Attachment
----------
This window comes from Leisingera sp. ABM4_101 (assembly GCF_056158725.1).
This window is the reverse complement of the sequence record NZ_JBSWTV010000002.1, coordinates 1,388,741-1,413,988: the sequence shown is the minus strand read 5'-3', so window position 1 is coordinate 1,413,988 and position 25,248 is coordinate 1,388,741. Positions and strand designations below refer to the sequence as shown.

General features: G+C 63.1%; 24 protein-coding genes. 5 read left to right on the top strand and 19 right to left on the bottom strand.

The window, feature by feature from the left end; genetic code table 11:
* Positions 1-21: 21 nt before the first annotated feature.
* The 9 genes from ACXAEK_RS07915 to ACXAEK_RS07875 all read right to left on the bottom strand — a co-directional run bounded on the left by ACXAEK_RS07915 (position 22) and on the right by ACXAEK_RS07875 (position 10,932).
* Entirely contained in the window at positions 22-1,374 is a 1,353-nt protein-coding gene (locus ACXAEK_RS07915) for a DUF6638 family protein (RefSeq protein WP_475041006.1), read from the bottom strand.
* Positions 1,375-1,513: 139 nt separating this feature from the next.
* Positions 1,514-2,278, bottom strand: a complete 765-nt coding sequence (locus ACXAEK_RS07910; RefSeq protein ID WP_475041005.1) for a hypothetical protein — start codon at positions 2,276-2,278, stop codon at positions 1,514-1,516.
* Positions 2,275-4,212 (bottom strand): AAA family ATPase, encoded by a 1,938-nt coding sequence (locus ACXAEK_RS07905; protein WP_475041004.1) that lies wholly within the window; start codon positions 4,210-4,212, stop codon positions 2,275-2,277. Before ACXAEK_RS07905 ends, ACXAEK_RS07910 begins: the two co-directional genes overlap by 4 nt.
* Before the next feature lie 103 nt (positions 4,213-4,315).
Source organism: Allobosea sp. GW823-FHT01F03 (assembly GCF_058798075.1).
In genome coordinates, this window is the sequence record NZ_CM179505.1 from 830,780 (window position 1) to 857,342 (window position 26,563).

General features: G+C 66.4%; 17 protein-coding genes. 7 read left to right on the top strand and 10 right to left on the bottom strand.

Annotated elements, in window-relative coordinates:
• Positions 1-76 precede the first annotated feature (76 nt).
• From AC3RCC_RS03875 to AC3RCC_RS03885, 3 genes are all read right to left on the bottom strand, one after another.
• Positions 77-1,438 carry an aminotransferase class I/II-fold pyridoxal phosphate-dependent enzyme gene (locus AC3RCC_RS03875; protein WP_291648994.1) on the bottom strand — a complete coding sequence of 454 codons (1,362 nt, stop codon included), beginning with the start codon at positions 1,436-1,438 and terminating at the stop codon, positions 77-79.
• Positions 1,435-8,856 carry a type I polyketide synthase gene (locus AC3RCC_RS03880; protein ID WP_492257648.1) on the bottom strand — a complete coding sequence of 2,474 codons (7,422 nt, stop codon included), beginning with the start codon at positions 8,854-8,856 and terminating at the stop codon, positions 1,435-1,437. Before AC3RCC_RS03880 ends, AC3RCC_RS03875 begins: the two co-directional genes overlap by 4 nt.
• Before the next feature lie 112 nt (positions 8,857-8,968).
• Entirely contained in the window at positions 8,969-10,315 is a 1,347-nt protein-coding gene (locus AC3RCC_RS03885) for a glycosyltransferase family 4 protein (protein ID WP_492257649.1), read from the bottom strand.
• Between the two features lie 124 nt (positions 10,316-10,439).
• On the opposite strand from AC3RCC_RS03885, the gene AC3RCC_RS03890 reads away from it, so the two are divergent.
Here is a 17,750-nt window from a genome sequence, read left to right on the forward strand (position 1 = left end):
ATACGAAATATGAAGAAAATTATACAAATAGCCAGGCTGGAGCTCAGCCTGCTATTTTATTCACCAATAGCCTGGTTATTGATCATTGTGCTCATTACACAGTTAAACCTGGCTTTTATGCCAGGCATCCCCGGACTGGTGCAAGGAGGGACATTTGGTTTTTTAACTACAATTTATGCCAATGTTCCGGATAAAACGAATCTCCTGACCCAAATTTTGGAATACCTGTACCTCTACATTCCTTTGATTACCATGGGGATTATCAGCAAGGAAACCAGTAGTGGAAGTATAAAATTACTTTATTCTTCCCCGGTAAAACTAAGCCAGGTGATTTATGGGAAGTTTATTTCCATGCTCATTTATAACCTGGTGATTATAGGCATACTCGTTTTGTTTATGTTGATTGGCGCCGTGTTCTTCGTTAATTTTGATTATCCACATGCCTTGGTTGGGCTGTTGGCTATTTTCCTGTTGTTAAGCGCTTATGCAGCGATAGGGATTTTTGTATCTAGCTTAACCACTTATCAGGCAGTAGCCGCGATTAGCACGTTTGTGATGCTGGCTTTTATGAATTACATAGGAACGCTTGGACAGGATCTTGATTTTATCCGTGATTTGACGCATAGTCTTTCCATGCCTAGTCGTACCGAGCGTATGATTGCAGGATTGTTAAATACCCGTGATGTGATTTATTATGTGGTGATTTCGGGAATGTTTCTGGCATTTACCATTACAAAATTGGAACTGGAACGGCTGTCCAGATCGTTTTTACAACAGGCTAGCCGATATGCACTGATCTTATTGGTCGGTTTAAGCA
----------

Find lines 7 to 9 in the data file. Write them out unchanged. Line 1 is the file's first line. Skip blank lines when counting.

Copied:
* Entirely contained in the window at positions 22-1,374 is a 1,353-nt protein-coding gene (locus ACXAEK_RS07915) for a DUF6638 family protein (RefSeq protein WP_475041006.1), read from the bottom strand.
* Positions 1,375-1,513: 139 nt separating this feature from the next.
* Positions 1,514-2,278, bottom strand: a complete 765-nt coding sequence (locus ACXAEK_RS07910; RefSeq protein ID WP_475041005.1) for a hypothetical protein — start codon at positions 2,276-2,278, stop codon at positions 1,514-1,516.